New Year, same old debate – is the album a dying format?
Yesterday (January 1) saw British music industry body the BPI and the Official Charts Company released their annual sales figures.
Beneath positive headlines about an increase in streaming and a modest rise in digital album sales, there was the stark fact that yet again album sales overall (combined physical and digital) decreased - in 2013 by 6.4%. The total was 94 million, meaning the average Briton bought 1.49 records last year.
Some context: while the UK is boasting a boom in revenue from streaming services like Spotify and Deezer, now worth a reported £103m to UK music (that's approximately a tenth of all of the recorded music industry's revenues in 2013), less albums are being bought each year.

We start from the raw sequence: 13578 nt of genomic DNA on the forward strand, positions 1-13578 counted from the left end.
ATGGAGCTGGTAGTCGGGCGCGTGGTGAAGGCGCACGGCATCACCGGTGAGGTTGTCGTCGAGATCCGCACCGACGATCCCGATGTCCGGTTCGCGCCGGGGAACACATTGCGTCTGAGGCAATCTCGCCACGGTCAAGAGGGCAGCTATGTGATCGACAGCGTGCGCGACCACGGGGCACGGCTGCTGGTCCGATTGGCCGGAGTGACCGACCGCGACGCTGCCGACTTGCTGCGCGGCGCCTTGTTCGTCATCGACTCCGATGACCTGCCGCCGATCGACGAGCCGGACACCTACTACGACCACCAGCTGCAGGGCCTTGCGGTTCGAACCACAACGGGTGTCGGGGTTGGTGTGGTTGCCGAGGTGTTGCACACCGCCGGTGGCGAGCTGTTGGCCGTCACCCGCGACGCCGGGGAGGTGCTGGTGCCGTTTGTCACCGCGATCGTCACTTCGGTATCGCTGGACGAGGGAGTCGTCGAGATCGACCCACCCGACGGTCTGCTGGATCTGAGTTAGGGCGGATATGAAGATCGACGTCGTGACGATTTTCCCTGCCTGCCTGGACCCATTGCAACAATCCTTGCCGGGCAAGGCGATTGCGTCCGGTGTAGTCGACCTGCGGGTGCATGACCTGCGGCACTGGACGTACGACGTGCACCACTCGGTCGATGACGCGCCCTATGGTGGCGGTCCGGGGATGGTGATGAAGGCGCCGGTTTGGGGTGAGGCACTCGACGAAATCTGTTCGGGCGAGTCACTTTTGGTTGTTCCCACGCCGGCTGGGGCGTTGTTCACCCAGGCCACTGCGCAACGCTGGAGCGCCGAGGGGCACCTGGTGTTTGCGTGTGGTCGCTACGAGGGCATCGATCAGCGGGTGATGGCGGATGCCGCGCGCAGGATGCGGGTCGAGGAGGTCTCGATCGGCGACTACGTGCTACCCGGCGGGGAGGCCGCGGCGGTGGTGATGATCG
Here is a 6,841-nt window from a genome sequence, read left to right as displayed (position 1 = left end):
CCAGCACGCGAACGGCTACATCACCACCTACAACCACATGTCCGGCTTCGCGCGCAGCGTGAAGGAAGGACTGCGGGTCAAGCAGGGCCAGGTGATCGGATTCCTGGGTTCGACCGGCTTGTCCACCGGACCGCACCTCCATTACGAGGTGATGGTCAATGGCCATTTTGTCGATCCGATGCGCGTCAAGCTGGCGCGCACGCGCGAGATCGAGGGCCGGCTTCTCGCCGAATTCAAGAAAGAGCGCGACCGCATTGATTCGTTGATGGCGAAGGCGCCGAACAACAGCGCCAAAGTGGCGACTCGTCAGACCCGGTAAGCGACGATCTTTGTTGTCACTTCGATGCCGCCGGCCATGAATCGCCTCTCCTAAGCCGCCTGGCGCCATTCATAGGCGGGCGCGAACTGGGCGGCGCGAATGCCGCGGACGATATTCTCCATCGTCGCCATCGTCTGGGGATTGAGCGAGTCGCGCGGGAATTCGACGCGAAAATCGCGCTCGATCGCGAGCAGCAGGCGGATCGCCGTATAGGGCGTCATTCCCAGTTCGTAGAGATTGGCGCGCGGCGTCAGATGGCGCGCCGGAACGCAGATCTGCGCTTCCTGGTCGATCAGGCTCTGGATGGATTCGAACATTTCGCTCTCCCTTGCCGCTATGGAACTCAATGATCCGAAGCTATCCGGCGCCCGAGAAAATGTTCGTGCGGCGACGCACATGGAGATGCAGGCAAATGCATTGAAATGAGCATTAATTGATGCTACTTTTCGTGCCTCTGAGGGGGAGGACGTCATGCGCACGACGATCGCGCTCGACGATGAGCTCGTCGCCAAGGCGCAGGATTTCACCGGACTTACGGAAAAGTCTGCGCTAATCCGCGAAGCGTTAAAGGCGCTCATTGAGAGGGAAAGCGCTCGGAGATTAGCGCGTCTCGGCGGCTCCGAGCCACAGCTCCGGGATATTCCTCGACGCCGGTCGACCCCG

But it's not all doom and gloom. The good news is that people are still enjoying tons of music - and there was tons of good music last year - the challenge for the UK music industry is still making money from that recorded output in order to invest in the next brilliant new artist. Here are four graphics which put current album sales in context. They're there for next time the 'death of the album?' debate comes up in the pub.
UK Album sales across all formats (2009-2013)
UK Album sales – CD only (2009-2013)
UK Album sales – Digital only (2009-2013)
UK Album sales in 2013 – all formats (figures shown are %)